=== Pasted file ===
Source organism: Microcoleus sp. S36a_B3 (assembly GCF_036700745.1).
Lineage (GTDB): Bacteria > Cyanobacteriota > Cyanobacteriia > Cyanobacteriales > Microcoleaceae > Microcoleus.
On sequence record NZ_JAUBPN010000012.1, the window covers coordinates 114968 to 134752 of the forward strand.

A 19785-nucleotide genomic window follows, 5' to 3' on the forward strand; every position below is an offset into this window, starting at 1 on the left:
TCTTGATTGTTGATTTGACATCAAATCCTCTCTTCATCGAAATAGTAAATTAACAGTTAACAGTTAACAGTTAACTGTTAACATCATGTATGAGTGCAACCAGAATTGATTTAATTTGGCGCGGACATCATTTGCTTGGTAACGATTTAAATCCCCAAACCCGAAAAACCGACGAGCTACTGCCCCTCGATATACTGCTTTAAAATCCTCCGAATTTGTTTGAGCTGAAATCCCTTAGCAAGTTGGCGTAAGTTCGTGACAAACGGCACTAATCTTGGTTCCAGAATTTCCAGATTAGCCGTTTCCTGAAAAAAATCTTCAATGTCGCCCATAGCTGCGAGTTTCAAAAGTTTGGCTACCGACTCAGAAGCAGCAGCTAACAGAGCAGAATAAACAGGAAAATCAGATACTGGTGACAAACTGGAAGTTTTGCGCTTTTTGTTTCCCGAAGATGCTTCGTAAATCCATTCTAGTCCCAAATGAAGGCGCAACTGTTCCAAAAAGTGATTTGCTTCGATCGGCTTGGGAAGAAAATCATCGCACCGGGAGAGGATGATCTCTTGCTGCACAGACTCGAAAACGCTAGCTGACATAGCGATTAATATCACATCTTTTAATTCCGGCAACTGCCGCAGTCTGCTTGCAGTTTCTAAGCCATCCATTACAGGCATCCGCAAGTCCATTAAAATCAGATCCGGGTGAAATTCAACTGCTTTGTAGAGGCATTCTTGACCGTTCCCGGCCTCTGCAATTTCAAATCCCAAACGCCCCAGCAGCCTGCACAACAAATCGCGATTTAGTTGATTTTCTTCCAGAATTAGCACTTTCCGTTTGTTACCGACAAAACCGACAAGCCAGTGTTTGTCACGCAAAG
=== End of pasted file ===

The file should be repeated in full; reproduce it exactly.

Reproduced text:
Source organism: Microcoleus sp. S36a_B3 (assembly GCF_036700745.1).
Lineage (GTDB): Bacteria > Cyanobacteriota > Cyanobacteriia > Cyanobacteriales > Microcoleaceae > Microcoleus.
On sequence record NZ_JAUBPN010000012.1, the window covers coordinates 114968 to 134752 of the forward strand.

A 19785-nucleotide genomic window follows, 5' to 3' on the forward strand; every position below is an offset into this window, starting at 1 on the left:
TCTTGATTGTTGATTTGACATCAAATCCTCTCTTCATCGAAATAGTAAATTAACAGTTAACAGTTAACAGTTAACTGTTAACATCATGTATGAGTGCAACCAGAATTGATTTAATTTGGCGCGGACATCATTTGCTTGGTAACGATTTAAATCCCCAAACCCGAAAAACCGACGAGCTACTGCCCCTCGATATACTGCTTTAAAATCCTCCGAATTTGTTTGAGCTGAAATCCCTTAGCAAGTTGGCGTAAGTTCGTGACAAACGGCACTAATCTTGGTTCCAGAATTTCCAGATTAGCCGTTTCCTGAAAAAAATCTTCAATGTCGCCCATAGCTGCGAGTTTCAAAAGTTTGGCTACCGACTCAGAAGCAGCAGCTAACAGAGCAGAATAAACAGGAAAATCAGATACTGGTGACAAACTGGAAGTTTTGCGCTTTTTGTTTCCCGAAGATGCTTCGTAAATCCATTCTAGTCCCAAATGAAGGCGCAACTGTTCCAAAAAGTGATTTGCTTCGATCGGCTTGGGAAGAAAATCATCGCACCGGGAGAGGATGATCTCTTGCTGCACAGACTCGAAAACGCTAGCTGACATAGCGATTAATATCACATCTTTTAATTCCGGCAACTGCCGCAGTCTGCTTGCAGTTTCTAAGCCATCCATTACAGGCATCCGCAAGTCCATTAAAATCAGATCCGGGTGAAATTCAACTGCTTTGTAGAGGCATTCTTGACCGTTCCCGGCCTCTGCAATTTCAAATCCCAAACGCCCCAGCAGCCTGCACAACAAATCGCGATTTAGTTGATTTTCTTCCAGAATTAGCACTTTCCGTTTGTTACCGACAAAACCGACAAGCCAGTGTTTGTCACGCAAAG